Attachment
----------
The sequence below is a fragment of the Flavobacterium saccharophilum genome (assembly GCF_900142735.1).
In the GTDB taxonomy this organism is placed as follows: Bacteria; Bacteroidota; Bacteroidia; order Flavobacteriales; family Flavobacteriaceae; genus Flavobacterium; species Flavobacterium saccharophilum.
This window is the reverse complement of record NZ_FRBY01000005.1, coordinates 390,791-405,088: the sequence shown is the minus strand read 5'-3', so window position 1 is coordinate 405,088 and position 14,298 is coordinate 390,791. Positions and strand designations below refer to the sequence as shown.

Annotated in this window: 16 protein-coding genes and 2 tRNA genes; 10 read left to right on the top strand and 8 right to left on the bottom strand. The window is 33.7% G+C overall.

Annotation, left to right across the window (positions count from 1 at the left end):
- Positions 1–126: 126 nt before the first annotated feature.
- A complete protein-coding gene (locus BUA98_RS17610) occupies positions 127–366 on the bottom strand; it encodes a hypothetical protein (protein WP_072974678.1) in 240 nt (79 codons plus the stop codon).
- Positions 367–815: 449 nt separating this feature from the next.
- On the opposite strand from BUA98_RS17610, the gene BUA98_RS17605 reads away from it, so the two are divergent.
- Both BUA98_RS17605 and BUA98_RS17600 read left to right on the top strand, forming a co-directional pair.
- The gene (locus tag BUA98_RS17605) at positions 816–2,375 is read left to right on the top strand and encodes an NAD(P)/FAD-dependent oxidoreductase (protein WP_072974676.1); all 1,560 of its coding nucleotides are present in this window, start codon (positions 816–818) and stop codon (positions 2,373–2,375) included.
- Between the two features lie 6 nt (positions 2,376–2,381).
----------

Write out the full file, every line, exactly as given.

The sequence below is a fragment of the Flavobacterium saccharophilum genome (assembly GCF_900142735.1).
In the GTDB taxonomy this organism is placed as follows: Bacteria; Bacteroidota; Bacteroidia; order Flavobacteriales; family Flavobacteriaceae; genus Flavobacterium; species Flavobacterium saccharophilum.
This window is the reverse complement of record NZ_FRBY01000005.1, coordinates 390,791-405,088: the sequence shown is the minus strand read 5'-3', so window position 1 is coordinate 405,088 and position 14,298 is coordinate 390,791. Positions and strand designations below refer to the sequence as shown.

Annotated in this window: 16 protein-coding genes and 2 tRNA genes; 10 read left to right on the top strand and 8 right to left on the bottom strand. The window is 33.7% G+C overall.

Annotation, left to right across the window (positions count from 1 at the left end):
- Positions 1–126: 126 nt before the first annotated feature.
- A complete protein-coding gene (locus BUA98_RS17610) occupies positions 127–366 on the bottom strand; it encodes a hypothetical protein (protein WP_072974678.1) in 240 nt (79 codons plus the stop codon).
- Positions 367–815: 449 nt separating this feature from the next.
- On the opposite strand from BUA98_RS17610, the gene BUA98_RS17605 reads away from it, so the two are divergent.
- Both BUA98_RS17605 and BUA98_RS17600 read left to right on the top strand, forming a co-directional pair.
- The gene (locus tag BUA98_RS17605) at positions 816–2,375 is read left to right on the top strand and encodes an NAD(P)/FAD-dependent oxidoreductase (protein WP_072974676.1); all 1,560 of its coding nucleotides are present in this window, start codon (positions 816–818) and stop codon (positions 2,373–2,375) included.
- Between the two features lie 6 nt (positions 2,376–2,381).